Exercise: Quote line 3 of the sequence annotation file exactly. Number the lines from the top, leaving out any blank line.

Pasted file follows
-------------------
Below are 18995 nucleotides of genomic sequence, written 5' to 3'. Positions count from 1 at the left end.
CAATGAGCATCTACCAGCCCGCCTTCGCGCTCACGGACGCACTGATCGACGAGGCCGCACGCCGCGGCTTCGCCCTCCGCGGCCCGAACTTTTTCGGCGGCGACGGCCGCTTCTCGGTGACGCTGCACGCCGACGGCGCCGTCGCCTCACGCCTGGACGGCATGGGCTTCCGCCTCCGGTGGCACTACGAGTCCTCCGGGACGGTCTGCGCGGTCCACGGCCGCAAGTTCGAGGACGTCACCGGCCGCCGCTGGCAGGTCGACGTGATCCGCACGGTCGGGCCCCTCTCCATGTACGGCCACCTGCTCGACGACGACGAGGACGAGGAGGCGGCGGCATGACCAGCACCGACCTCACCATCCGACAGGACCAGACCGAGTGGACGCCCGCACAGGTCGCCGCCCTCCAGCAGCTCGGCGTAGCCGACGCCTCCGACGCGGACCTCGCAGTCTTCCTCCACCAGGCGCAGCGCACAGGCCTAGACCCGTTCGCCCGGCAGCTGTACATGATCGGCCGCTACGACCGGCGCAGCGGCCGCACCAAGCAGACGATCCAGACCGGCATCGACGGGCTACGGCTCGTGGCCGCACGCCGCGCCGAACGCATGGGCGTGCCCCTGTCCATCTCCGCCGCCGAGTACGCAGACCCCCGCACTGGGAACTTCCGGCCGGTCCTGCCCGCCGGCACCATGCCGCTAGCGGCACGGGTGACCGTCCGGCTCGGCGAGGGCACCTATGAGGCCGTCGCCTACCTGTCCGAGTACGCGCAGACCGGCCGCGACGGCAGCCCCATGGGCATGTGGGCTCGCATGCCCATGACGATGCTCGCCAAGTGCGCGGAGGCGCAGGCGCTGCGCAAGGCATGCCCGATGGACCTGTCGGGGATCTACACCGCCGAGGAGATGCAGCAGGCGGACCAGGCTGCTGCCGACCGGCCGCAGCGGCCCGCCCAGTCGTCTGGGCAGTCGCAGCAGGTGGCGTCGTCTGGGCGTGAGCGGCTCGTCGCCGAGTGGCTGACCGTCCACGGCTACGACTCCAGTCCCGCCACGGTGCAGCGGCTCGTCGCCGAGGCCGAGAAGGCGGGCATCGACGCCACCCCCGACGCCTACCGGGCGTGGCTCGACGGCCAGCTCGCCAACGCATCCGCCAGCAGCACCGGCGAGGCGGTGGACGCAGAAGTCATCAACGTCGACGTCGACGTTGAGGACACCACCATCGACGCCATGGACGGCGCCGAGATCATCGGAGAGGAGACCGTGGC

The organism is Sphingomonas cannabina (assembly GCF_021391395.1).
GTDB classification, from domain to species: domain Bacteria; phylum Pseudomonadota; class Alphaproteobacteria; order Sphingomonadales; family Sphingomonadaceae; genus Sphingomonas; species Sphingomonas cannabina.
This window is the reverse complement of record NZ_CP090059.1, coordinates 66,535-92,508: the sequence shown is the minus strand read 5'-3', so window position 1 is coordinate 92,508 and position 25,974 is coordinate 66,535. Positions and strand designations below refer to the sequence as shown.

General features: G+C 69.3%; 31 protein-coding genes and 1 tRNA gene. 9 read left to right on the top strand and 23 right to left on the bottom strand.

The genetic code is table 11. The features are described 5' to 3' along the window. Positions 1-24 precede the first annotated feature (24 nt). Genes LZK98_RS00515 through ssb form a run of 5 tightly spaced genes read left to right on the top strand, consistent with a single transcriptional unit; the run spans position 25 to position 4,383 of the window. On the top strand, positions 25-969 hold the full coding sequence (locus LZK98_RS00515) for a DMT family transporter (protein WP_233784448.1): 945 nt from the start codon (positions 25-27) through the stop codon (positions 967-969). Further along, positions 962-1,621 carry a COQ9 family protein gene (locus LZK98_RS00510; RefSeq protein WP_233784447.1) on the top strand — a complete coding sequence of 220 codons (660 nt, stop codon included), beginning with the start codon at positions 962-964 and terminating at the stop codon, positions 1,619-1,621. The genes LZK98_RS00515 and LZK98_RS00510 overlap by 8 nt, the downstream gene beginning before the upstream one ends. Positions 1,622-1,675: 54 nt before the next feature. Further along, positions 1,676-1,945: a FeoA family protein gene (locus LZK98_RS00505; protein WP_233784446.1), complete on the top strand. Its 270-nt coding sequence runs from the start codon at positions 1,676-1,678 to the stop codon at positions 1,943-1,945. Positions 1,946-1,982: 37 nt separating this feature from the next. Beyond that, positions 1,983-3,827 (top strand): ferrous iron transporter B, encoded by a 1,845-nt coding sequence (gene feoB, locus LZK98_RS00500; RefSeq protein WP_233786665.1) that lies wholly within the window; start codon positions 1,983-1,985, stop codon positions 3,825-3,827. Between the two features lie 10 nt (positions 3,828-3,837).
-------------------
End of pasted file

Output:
The organism is Sphingomonas cannabina (assembly GCF_021391395.1).